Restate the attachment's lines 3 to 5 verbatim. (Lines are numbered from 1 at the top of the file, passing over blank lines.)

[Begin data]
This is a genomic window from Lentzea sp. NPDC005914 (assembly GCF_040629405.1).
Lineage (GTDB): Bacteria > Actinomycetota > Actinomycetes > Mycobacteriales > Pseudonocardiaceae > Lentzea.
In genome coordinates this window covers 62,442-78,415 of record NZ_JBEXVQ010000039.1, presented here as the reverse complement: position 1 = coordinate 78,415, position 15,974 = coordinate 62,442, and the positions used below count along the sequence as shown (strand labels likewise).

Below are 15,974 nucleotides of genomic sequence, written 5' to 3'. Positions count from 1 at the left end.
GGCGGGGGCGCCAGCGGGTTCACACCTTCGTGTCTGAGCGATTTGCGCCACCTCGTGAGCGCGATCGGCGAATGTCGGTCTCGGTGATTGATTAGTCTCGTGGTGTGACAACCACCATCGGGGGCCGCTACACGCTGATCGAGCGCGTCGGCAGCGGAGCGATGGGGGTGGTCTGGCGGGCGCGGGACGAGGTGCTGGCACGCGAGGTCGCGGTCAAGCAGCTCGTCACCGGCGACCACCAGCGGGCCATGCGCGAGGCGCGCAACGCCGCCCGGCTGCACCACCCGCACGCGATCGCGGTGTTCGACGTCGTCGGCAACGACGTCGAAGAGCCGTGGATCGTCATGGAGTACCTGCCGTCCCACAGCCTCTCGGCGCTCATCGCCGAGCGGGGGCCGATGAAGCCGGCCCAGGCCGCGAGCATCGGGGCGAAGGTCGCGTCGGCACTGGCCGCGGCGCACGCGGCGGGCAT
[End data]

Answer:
In genome coordinates this window covers 62,442-78,415 of record NZ_JBEXVQ010000039.1, presented here as the reverse complement: position 1 = coordinate 78,415, position 15,974 = coordinate 62,442, and the positions used below count along the sequence as shown (strand labels likewise).

Below are 15,974 nucleotides of genomic sequence, written 5' to 3'. Positions count from 1 at the left end.
GGCGGGGGCGCCAGCGGGTTCACACCTTCGTGTCTGAGCGATTTGCGCCACCTCGTGAGCGCGATCGGCGAATGTCGGTCTCGGTGATTGATTAGTCTCGTGGTGTGACAACCACCATCGGGGGCCGCTACACGCTGATCGAGCGCGTCGGCAGCGGAGCGATGGGGGTGGTCTGGCGGGCGCGGGACGAGGTGCTGGCACGCGAGGTCGCGGTCAAGCAGCTCGTCACCGGCGACCACCAGCGGGCCATGCGCGAGGCGCGCAACGCCGCCCGGCTGCACCACCCGCACGCGATCGCGGTGTTCGACGTCGTCGGCAACGACGTCGAAGAGCCGTGGATCGTCATGGAGTACCTGCCGTCCCACAGCCTCTCGGCGCTCATCGCCGAGCGGGGGCCGATGAAGCCGGCCCAGGCCGCGAGCATCGGGGCGAAGGTCGCGTCGGCACTGGCCGCGGCGCACGCGGCGGGCAT